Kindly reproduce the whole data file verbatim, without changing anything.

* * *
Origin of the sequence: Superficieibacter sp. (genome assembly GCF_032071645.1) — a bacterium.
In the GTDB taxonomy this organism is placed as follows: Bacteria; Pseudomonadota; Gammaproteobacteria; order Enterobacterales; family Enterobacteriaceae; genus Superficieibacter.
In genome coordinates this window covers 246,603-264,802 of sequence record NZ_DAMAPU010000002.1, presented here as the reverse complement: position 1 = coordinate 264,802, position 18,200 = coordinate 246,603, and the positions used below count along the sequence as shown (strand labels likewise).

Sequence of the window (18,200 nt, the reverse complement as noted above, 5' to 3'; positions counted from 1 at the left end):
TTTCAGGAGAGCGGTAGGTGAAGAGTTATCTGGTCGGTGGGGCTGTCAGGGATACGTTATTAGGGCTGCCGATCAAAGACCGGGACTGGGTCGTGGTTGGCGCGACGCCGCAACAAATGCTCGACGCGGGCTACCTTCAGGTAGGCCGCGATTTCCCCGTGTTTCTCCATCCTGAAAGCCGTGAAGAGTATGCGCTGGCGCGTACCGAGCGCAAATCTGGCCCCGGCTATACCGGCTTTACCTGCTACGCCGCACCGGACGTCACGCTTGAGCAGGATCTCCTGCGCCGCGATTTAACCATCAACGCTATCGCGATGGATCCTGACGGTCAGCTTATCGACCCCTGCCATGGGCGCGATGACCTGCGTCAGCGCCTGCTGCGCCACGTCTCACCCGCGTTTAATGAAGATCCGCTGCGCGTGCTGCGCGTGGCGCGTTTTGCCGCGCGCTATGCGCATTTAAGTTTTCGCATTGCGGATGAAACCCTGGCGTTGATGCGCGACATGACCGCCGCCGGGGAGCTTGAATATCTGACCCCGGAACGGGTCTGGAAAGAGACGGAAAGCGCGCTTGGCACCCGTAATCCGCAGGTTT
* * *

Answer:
Origin of the sequence: Superficieibacter sp. (genome assembly GCF_032071645.1) — a bacterium.
In the GTDB taxonomy this organism is placed as follows: Bacteria; Pseudomonadota; Gammaproteobacteria; order Enterobacterales; family Enterobacteriaceae; genus Superficieibacter.
In genome coordinates this window covers 246,603-264,802 of sequence record NZ_DAMAPU010000002.1, presented here as the reverse complement: position 1 = coordinate 264,802, position 18,200 = coordinate 246,603, and the positions used below count along the sequence as shown (strand labels likewise).

Sequence of the window (18,200 nt, the reverse complement as noted above, 5' to 3'; positions counted from 1 at the left end):
TTTCAGGAGAGCGGTAGGTGAAGAGTTATCTGGTCGGTGGGGCTGTCAGGGATACGTTATTAGGGCTGCCGATCAAAGACCGGGACTGGGTCGTGGTTGGCGCGACGCCGCAACAAATGCTCGACGCGGGCTACCTTCAGGTAGGCCGCGATTTCCCCGTGTTTCTCCATCCTGAAAGCCGTGAAGAGTATGCGCTGGCGCGTACCGAGCGCAAATCTGGCCCCGGCTATACCGGCTTTACCTGCTACGCCGCACCGGACGTCACGCTTGAGCAGGATCTCCTGCGCCGCGATTTAACCATCAACGCTATCGCGATGGATCCTGACGGTCAGCTTATCGACCCCTGCCATGGGCGCGATGACCTGCGTCAGCGCCTGCTGCGCCACGTCTCACCCGCGTTTAATGAAGATCCGCTGCGCGTGCTGCGCGTGGCGCGTTTTGCCGCGCGCTATGCGCATTTAAGTTTTCGCATTGCGGATGAAACCCTGGCGTTGATGCGCGACATGACCGCCGCCGGGGAGCTTGAATATCTGACCCCGGAACGGGTCTGGAAAGAGACGGAAAGCGCGCTTGGCACCCGTAATCCGCAGGTTT